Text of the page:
Figure 5.  The energy entering the climate system is estimated for the various components: warming of the atmosphere and land, ocean heat content increase, melting of glaciers and ice caps (land ice), melting of the major ice sheets (Greenland and Antarctica), and changes in the sun. For 1993 to 2003 these are summed to give the total which is equivalent to about 0.7 W m-2.  For 2004-2008, TOA measurements are used to provide an increment to the total based on comparisons with 2000-2003, and the quiet sun has contributed, but the sum is achieved only if a spurious residual is included. Units are 1020 Joules/year.

Further inroads into this problem will no doubt become possible as datasets are brought up to date and refined.  In the meantime, we have explored the extent to which this kind of behavior occurs in the latest version of the NCAR climate model.  In work yet to be published (it is submitted), we have found that energy can easily be “buried” in the deep ocean for over a decade.  Further preliminary exploration of where the heat is going suggests that it is associated with the negative phase of the Pacific Decadal Oscillation and/or La Niña events. 

Clearly, tracking energy and how and where it is stored, and then manifested as high SSTs which in turn affect subsequent climate is an important thing to do.

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  1. Great article, i will study the details in the coming days!
    Here a topic i currently working on...


    Pedology – Erosion & Weathering during the PETM

    In 1998 Karl and Knight reported that from 1910 to 1996 total precipitation over the contiguous U.S. increased, and that 53% of the increase came from the upper 10% of precipitation events (the most intense precipitation). The percent of precipitation coming from days of precipitation in excess of 50 mm has also increased significantly.

    Studies by Pruski and Nearing indicated that, other factors such as land use not considered, we can expect approximately a 1.7% change in soil erosion for each 1% change in total precipitation under climate change. The removal by erosion of large amounts of rock from a particular region, and its deposition elsewhere, can result in a lightening of the load on the lower crust and mantle. This can cause tectonic or isostatic uplift in the region. Research undertaken since the early 1990s suggests that the spatial distribution of erosion at the surface of an orogen can exert a key influence on its growth and its final internal structure (see erosion and tectonics).
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    Moderator Response: [muoncounter] Hot-linked; however, this has nothing to do with the topic of this thread. Please stay on topic.
  2. Very helpful article.

    You show the net radiation increasing significantly after 2005. This is based on satellite measurements, right?

    What is changing? The increase seems to early to me to be solar cycle 24, so I presume the difference is either a change in albedo and/or a reduction in OLR. Are there numbers for each of these? Are they in accord with changes in e.g. atmospheric composition?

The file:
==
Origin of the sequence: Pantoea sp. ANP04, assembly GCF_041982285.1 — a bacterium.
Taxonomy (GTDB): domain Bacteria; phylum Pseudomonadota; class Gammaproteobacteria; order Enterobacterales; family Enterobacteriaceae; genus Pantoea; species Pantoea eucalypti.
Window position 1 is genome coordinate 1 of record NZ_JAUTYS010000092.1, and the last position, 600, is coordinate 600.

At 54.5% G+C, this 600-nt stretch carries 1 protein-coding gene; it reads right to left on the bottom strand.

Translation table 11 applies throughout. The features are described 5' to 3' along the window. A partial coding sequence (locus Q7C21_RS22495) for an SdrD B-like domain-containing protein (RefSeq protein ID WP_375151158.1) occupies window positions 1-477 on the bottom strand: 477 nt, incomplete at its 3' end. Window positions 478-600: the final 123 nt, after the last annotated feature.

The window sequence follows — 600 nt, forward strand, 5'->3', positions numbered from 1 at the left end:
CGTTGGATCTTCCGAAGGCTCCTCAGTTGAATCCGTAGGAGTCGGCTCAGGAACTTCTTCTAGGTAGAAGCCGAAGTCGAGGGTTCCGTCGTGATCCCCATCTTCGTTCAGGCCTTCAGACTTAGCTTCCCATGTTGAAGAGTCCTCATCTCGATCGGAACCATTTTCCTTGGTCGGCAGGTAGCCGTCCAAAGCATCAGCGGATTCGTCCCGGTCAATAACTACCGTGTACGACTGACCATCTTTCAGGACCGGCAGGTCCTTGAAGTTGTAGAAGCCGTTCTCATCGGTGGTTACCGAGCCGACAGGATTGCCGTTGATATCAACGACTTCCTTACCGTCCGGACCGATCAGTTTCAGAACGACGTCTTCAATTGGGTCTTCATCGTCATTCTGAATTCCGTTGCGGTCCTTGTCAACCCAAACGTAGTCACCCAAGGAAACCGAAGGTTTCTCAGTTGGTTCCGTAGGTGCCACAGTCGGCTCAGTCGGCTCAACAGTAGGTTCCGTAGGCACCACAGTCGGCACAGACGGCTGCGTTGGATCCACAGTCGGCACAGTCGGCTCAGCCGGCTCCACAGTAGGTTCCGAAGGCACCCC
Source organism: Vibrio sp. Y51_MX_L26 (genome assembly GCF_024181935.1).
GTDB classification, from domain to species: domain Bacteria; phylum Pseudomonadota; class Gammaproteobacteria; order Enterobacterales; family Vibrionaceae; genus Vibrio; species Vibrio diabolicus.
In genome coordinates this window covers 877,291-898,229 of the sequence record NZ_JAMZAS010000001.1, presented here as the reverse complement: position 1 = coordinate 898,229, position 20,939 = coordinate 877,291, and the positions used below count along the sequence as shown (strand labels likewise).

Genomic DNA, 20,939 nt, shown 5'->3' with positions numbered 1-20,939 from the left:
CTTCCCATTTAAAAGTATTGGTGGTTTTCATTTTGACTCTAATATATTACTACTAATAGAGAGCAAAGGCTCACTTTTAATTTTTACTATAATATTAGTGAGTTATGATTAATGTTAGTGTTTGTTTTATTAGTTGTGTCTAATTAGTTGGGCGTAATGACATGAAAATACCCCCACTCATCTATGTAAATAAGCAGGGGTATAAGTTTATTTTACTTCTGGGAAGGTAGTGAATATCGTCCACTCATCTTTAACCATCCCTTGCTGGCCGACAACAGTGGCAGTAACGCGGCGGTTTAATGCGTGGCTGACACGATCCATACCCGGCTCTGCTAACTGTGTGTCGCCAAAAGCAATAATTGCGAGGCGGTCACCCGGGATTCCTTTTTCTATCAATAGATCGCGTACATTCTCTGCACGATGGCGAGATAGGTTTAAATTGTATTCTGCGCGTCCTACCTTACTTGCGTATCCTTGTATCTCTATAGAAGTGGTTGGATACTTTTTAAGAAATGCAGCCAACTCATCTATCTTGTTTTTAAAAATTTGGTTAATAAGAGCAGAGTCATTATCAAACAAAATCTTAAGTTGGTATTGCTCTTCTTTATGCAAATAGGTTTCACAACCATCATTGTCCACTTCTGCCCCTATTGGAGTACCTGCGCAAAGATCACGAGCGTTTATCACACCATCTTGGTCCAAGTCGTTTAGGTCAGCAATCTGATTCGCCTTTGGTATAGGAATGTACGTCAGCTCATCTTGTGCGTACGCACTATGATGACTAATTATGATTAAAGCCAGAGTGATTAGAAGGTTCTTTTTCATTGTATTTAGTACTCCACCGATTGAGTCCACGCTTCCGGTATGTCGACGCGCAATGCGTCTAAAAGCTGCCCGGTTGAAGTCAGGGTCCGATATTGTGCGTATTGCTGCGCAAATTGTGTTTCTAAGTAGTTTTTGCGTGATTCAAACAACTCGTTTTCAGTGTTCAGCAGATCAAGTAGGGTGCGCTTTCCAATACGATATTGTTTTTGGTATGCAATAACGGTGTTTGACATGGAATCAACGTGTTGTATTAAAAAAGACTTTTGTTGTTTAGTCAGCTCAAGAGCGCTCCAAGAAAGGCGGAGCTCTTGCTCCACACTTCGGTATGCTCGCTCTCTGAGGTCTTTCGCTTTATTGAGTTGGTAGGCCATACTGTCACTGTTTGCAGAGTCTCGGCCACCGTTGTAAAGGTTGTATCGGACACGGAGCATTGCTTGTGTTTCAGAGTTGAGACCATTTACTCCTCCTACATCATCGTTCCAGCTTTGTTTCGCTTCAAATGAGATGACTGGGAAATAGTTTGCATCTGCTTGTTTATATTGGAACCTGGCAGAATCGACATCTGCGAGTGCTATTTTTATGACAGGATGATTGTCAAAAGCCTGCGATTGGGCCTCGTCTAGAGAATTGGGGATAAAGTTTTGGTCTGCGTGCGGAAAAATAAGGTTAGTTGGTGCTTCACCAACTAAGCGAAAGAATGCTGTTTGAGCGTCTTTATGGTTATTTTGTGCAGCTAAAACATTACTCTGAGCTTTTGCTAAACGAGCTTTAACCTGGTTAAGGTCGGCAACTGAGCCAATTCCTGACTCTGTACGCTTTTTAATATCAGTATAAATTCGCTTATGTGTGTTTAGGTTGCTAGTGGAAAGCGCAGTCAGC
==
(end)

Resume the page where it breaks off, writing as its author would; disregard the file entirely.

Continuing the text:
Thanks!
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  3. #2 Kevin C: "I presume the difference is either a change in albedo and/or a reduction in OLR."

    Why do you presume? If there is evidence for either, what is it?
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  4. Muoncounter #3: If there is an increase in the net energy budget, then either more energy is coming in or less is going out. If it's not the sun, then doesn't that leave either albedo (changing the absorption of incoming radiation) or greenhouse effect (changing the outgoing radiation)? What else is there?

    The change in figure 4a is not small: The difference in net energy flux from 2000 to 2009 in figure 4a is nearly 1W/m^2, and half of that in the last 2 years. That's equivalent to adding ~80ppm of CO2! Can weather cause fluctuations that big, or is it change in natural or anthropogenic forcing?
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  5. Hansen claims to have resolved the issue with the "missing heat"(e.g. fig 19) in a draft paper.

    Does any expert here have a simple summary of the difference between Hansen's and Trenberth's approaches?
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  6. Dean, Fig 19 relates to Von Schuckmann & Le Traon 2011 who find that the upper ocean from 2005-2010 has warmed significantly. I'm writing up a post on it at the moment. It doesn't resolve the 'missing heat', but rather closes the gap a little - down to a .59W/m2 imbalance.

    Hansen suggests that the shielding effect of aerosols may be greater than anticipated, and that the climate models match 20th century observations in that they underestimate the strong cooling effects of aerosols, but overestimate the ocean response because they mix heat too quickly down into the ocean, compared to chemical tracer observations.